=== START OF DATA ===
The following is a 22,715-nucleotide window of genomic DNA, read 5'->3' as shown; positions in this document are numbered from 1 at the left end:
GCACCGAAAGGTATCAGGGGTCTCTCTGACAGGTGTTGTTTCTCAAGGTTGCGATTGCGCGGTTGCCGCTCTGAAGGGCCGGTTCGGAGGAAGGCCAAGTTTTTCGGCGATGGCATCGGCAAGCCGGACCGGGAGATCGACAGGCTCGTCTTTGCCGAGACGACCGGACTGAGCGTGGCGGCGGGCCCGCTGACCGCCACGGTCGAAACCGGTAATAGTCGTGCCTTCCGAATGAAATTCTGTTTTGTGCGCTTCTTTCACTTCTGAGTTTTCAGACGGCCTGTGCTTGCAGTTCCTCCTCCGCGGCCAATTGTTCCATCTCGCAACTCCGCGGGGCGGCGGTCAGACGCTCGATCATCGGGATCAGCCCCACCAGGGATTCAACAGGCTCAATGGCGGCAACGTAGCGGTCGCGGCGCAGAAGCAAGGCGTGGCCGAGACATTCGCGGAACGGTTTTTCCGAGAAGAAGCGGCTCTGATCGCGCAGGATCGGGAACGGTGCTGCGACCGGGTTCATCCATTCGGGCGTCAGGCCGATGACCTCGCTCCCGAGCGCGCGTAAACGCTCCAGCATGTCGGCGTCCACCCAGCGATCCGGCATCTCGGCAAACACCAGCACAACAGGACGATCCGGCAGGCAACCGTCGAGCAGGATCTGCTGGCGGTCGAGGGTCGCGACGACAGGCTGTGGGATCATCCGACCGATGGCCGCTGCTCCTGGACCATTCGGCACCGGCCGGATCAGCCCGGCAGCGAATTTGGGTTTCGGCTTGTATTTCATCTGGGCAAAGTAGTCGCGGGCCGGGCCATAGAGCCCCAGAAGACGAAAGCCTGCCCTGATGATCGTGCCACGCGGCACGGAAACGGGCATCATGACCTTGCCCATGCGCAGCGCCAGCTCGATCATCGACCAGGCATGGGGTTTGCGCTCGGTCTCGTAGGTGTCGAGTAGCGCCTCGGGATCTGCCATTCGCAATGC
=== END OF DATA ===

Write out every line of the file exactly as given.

The following is a 22,715-nucleotide window of genomic DNA, read 5'->3' as shown; positions in this document are numbered from 1 at the left end:
GCACCGAAAGGTATCAGGGGTCTCTCTGACAGGTGTTGTTTCTCAAGGTTGCGATTGCGCGGTTGCCGCTCTGAAGGGCCGGTTCGGAGGAAGGCCAAGTTTTTCGGCGATGGCATCGGCAAGCCGGACCGGGAGATCGACAGGCTCGTCTTTGCCGAGACGACCGGACTGAGCGTGGCGGCGGGCCCGCTGACCGCCACGGTCGAAACCGGTAATAGTCGTGCCTTCCGAATGAAATTCTGTTTTGTGCGCTTCTTTCACTTCTGAGTTTTCAGACGGCCTGTGCTTGCAGTTCCTCCTCCGCGGCCAATTGTTCCATCTCGCAACTCCGCGGGGCGGCGGTCAGACGCTCGATCATCGGGATCAGCCCCACCAGGGATTCAACAGGCTCAATGGCGGCAACGTAGCGGTCGCGGCGCAGAAGCAAGGCGTGGCCGAGACATTCGCGGAACGGTTTTTCCGAGAAGAAGCGGCTCTGATCGCGCAGGATCGGGAACGGTGCTGCGACCGGGTTCATCCATTCGGGCGTCAGGCCGATGACCTCGCTCCCGAGCGCGCGTAAACGCTCCAGCATGTCGGCGTCCACCCAGCGATCCGGCATCTCGGCAAACACCAGCACAACAGGACGATCCGGCAGGCAACCGTCGAGCAGGATCTGCTGGCGGTCGAGGGTCGCGACGACAGGCTGTGGGATCATCCGACCGATGGCCGCTGCTCCTGGACCATTCGGCACCGGCCGGATCAGCCCGGCAGCGAATTTGGGTTTCGGCTTGTATTTCATCTGGGCAAAGTAGTCGCGGGCCGGGCCATAGAGCCCCAGAAGACGAAAGCCTGCCCTGATGATCGTGCCACGCGGCACGGAAACGGGCATCATGACCTTGCCCATGCGCAGCGCCAGCTCGATCATCGACCAGGCATGGGGTTTGCGCTCGGTCTCGTAGGTGTCGAGTAGCGCCTCGGGATCTGCCATTCGCAATGC